This article originally appeared in the March issue of INTERNET TELEPHONY magazine.
Most countries in the world have figured out that an open, neutral dark fiber network is the essential basis of fairness for all network operators, and therefore the economic growth of the country itself. Many countries have only recently discovered this key to increasing their gross domestic product, but Germany is one country that has had the benefit of an independent dark fiber provider for more than 15 years. That provider is GasLINE.
From their website:
“GasLINE GmbH & Co. KG was established in 1996 by 15 German gas transmission and regional distribution companies. It has a Germany-wide integrated fibre-optic cable network, offering dark fibre capacity to national and international telecommunication companies.“The cables which, for safety reasons, are usually installed in the rights of way of gas pipelines, connect the telecommunication hubs of all major cities. The GasLINE network presently comprises more than 9,500 km of fibre-optic cable. It is gradually expanded in line with customer needs and specifications. In more than 100 cities, the GasLINE cable network connects to telehouses and so-called points of presence.
“GasLINE's flexibility and customer dedication make it the ideal service provider for telecommunication companies. More than 100 national and international carriers are satisfied GasLINE customers.”
Aside from the fact that they spell fiber as fibre, everything else is fairly standard yet quite exceptional. GasLINE uses the natural gas utility rights of way to get around Germany, which is a key to their success. They sell dark fiber within Germany to more than 100 customers from Germany and abroad, and they invest in the expansion of their dark fiber network in more than 100 cities as demand dictates. What is important to note is that just because they already have fiber in the ground does not constitute a glut of fiber everywhere, as evidenced by the new builds that they themselves do.
Most, if not all, carriers that have and will enter Germany take GasLINE for granted. It is the only carrier-neutral dark fiber system of its kind in Germany, so imagine what the country would be like if it did not exist. Would all of those 100-plus carriers get around so easily and cost effectively? Just look at any one of the dozens of countries around the world that do not have such a neutral system, but desire one and notice the differences, specifically in GDP. The benefits are easy to see.
In addition to offering dark fiber, GasLINE also provides associated carrier-neutral co-location in facilities that they own all along the route. This is a subtle and seemingly unnoticed component of their business, but is another one of the keys to their success. If not for the carrier-neutral GasLINE real estate, where would the 100-plus carriers place their networking equipment? The cost to any one network operator that uses the GasLINE dark fiber and co-location facilities to try and build all that GasLINE has in place is so high that it makes it impossible to consider.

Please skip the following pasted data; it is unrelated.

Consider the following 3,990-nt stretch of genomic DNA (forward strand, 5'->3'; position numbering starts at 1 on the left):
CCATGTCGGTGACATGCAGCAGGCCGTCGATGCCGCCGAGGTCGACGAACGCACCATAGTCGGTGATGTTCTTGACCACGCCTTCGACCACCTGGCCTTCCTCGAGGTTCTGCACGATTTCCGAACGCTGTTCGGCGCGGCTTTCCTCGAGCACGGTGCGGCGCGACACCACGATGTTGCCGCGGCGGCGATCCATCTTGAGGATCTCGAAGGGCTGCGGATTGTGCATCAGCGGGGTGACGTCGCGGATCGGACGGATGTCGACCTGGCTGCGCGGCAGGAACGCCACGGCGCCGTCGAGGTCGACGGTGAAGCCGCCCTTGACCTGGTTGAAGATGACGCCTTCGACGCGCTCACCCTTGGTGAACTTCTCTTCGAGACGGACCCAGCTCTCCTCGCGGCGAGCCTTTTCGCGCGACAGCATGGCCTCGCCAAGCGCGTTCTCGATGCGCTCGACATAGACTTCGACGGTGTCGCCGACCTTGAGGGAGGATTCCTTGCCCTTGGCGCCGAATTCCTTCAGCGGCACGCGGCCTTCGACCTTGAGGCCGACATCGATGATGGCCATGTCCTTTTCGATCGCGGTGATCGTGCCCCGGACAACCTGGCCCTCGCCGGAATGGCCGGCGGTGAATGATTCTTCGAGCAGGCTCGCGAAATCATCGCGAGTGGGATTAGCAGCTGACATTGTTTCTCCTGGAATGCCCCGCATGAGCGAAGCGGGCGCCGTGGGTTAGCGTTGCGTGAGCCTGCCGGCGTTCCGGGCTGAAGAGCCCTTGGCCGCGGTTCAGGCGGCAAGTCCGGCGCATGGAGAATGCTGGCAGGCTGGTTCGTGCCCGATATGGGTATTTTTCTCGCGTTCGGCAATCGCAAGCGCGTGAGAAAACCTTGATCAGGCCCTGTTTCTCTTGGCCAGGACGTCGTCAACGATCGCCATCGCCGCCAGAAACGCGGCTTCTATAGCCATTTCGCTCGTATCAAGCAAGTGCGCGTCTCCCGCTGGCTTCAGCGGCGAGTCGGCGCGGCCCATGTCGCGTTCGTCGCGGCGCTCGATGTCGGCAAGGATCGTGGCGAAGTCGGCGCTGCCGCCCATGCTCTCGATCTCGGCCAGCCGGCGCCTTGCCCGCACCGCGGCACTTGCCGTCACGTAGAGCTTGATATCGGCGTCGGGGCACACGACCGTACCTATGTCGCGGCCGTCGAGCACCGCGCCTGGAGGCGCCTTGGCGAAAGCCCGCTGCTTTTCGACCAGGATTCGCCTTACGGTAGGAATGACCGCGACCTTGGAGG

In addition to the stated physical layer products that the company offers the most obvious and additional key to their success is that their dark fiber is built directly into the main telehouses (carrier hotels and, or data centers) in the country. This is incredibly important because all networks generally need to connect to others at some point, and any fiber route that lacks access to common network interconnection points has a significantly decreased value as a result.
Similarly, access to the fiber at mid-points along the route provides additional benefit not only to those in the mid-points, but also those on the endpoints in the telehouses. Although this may seem completely logical, it is astonishing how many networks are not built this way and therefore how many countries lack such beneficial network access.
GasLINE was originally built to serve the purpose of managing the 15 separate natural gas companies and their transmission and distribution. The fiber was placed in duct along the pipelines and then used to monitor and control the gas flow. The additional fiber was made available to carriers for the purposes of them lighting their own networks throughout Germany. The master plan was not necessarily for a nationwide, carrier-neutral dark fiber network, but the end result was and is an amazing and essential business and resource for the entire country.
Edited by Jennifer Russell